David Hare

Monologue written and sometimes performed by Hare who, in 1998, decided it was time for "the fifty-year-old British playwright to visit the fifty-year-old state."

We walk in the Garden of Remembrance. We begin to feel the sun. Voltaire said you have to choose between countries where you sweat and countries where you think. The confusing thing about Israel is that it's one where you do both. And my mind is racing now. We're all blind. We all see only what we want to. Don't we blank out the rest?

John Haywood

My brother recommended this some time ago and I picked up a copy from Barnes&Noble, which publishes it. Excellent reference book for $20. Maps, essays and timelines. Here are the pages pertaining to Israel (an interesting list):

  • The first cities of Mesopotamia, 4300-2334 BC
  • The first civilizations of the Mediterranean, 2000-100 BC
  • The Bible Lands, 100-587 BC
  • The Achemenid empire of Persia, 559-480 BC
  • The conquest of Alexander the Great 336-300 BC
  • The growth if the world religions, 600 BC - AD 600
  • The growth of the Roman empire, 201 BC - AD 117
  • Crisis and recovery of the Roman empire, AD 117-376
  • Justinian and the origins of the Byzantine empire, AD 480-629
  • The great Arab conquests, 632-750
  • The medieval Turkish empires, 1038-1492
  • The Crusades, 1096-1291
  • The economy of medieval Europe, 1000-1500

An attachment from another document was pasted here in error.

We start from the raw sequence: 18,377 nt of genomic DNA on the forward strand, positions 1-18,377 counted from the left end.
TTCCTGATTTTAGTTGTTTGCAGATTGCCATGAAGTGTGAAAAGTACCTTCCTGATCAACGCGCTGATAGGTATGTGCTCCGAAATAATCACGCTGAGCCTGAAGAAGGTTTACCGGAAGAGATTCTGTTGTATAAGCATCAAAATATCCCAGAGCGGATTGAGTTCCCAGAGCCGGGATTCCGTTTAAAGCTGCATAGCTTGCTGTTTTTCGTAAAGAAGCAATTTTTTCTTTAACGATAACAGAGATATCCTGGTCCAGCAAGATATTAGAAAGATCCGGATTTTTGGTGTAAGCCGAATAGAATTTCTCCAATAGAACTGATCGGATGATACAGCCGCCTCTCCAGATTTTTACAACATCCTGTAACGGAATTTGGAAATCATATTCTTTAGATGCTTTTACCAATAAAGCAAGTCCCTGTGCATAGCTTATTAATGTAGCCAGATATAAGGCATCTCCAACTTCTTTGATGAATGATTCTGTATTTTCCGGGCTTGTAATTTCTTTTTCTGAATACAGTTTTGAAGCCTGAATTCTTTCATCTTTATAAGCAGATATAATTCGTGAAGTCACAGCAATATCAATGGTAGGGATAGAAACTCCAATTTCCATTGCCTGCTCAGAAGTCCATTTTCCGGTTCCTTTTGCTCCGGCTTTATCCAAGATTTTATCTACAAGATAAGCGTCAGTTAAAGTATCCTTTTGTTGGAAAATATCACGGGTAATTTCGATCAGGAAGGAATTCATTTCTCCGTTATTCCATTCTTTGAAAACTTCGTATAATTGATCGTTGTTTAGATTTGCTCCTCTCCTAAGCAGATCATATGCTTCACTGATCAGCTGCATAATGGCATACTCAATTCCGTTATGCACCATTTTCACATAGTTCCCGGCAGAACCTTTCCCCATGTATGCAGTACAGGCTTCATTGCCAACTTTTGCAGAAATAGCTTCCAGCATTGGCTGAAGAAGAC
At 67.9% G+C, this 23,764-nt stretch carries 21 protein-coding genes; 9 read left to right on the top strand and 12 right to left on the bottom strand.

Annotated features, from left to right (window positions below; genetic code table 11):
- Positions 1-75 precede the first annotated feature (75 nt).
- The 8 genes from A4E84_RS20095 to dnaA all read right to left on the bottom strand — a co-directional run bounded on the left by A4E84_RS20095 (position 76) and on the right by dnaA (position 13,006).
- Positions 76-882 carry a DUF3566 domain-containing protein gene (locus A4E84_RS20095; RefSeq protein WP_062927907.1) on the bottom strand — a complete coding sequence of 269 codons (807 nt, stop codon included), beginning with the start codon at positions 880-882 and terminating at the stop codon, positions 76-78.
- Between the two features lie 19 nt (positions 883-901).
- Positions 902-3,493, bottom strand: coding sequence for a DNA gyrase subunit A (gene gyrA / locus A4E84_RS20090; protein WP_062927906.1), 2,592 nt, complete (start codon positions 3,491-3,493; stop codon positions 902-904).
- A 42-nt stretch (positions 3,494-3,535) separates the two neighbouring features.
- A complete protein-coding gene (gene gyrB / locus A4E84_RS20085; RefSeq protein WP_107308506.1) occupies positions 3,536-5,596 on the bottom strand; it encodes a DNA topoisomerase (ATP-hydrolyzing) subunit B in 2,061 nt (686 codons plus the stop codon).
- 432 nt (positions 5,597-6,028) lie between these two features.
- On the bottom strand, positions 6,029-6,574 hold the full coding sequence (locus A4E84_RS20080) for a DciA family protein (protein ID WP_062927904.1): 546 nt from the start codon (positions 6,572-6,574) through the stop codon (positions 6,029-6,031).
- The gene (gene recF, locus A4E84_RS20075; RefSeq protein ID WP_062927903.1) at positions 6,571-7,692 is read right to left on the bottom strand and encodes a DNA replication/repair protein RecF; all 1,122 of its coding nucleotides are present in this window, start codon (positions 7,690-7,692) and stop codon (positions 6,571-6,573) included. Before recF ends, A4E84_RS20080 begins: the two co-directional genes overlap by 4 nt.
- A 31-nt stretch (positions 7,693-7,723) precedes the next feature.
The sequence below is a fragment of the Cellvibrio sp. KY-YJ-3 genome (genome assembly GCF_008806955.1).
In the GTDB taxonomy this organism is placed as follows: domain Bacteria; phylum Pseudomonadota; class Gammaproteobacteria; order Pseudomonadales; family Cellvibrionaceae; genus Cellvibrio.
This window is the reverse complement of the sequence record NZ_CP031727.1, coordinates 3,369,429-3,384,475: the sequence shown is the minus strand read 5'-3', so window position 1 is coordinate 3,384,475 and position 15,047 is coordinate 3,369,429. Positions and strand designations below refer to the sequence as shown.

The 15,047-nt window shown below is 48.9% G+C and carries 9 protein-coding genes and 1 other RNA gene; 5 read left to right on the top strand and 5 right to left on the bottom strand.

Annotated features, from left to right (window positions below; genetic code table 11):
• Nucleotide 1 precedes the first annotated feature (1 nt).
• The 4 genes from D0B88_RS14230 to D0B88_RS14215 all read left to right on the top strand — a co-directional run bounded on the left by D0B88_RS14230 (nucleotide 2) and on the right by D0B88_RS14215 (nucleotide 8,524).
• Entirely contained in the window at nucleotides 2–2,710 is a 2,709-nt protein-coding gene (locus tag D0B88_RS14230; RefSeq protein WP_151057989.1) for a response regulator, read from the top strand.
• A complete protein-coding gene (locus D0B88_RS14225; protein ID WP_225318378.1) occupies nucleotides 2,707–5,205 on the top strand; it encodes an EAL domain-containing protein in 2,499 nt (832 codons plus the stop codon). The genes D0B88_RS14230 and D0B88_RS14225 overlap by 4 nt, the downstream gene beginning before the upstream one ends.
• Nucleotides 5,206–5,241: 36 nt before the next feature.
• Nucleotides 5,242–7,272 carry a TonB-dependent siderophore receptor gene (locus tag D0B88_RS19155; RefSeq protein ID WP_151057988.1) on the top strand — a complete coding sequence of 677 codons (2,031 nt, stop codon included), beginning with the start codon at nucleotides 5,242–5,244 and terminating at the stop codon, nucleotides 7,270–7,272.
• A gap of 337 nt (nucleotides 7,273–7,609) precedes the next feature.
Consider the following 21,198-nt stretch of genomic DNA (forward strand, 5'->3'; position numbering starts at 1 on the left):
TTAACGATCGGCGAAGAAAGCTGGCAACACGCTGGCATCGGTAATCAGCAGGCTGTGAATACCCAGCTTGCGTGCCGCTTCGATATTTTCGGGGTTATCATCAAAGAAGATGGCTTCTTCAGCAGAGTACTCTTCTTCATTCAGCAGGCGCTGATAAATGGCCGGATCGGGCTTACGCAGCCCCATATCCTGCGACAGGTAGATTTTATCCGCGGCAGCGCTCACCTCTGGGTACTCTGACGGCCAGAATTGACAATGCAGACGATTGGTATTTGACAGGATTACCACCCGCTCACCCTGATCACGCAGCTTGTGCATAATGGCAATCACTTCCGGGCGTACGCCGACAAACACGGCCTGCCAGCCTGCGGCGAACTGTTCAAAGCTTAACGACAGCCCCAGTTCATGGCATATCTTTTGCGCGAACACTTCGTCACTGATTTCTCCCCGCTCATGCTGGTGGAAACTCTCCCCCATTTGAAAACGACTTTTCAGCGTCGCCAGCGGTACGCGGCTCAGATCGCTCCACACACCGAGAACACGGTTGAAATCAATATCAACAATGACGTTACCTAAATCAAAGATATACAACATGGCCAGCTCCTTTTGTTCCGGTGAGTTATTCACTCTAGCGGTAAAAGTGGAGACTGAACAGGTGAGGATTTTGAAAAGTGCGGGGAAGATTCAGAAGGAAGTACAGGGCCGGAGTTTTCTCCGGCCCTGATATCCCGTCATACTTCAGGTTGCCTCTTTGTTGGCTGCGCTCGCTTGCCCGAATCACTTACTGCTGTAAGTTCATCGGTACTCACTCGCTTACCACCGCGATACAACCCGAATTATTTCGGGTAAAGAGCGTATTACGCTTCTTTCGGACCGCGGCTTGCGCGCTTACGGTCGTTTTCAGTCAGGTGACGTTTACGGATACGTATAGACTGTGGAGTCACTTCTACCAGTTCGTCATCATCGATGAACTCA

• The rise of the Ottoman empire, 1492-1640
  • World War I, 1914-1918
  • The Middle East and north Africa, 1914-1948
  • World War II in Europe, 1939-1942
  • World War II in Europe, 1942-1945
  • Arab-Israeli conflict, 1948-1977
  • The Middle East, 1977-Present

Christina Jones
THE UNTEMPERED WIND - Forty Years in Palestine


Naomi Shihab Nye

Interesting "teen girl" novel about an American teen whose Palestinian father moves the family back to Palestine.

Amos Oz

I didn't know Oz before I picked this book of my daughter-in-law's shelf. Reading it was both illuminating and disturbing. I don't think I had much of a sense of the conflicts and divisions in Israeli society until I read this book, in which Oz interviews a variety of people around the country.


Captivating novel set in a kibbutz in the years just prior to the Six-Day War. Couldn't put this one down, both for the interesting characters and the view of kibbutz life.

— Built into this world is an irremediable erotic injustice so great that it makes a mockery of all our attempts to construct a better society.

— If there really is a Higher Being, he mused, whether God or Whatever, I personally beg to differ with Him, or that Being, on several issues, some of them quite fundamental. He could have done everything in a far better way. But what I most dislike about Him, if I may say so, is His cheap, vulgar sense of humor. What He finds amusing is unbearably painful to us. If He gets such pleasure from our suffering, then He and I are in deep disagreement.

Joe Sacco
1993 - 2001

I first picked up Joe Sacco's journalistic comic books, PALESTINE, in the mid-90s at Left Bank Books in Seattle. I liked the personal and illustrative styles and the viewpoint, which seemed compassionate and objective. The comics told of his experiences in the Occupied Territories during the first intifada, in the winter of 1991-92.

Then in 2000, Fantagraphics Books published SAFE AREA GORAZDE, and later PALESTINE, a reprint of the comics that first appeared serially. Now I have to say that Sacco is one of my favorite working journalists, and I highly recommend both works.

A couple of reviews on are interesting:

Louis from Chicago calls it "anti-semetic tripe."

"This book is yet another vehicle for the anti-semetics to cast another stone at the good, peace-loving people of Israel."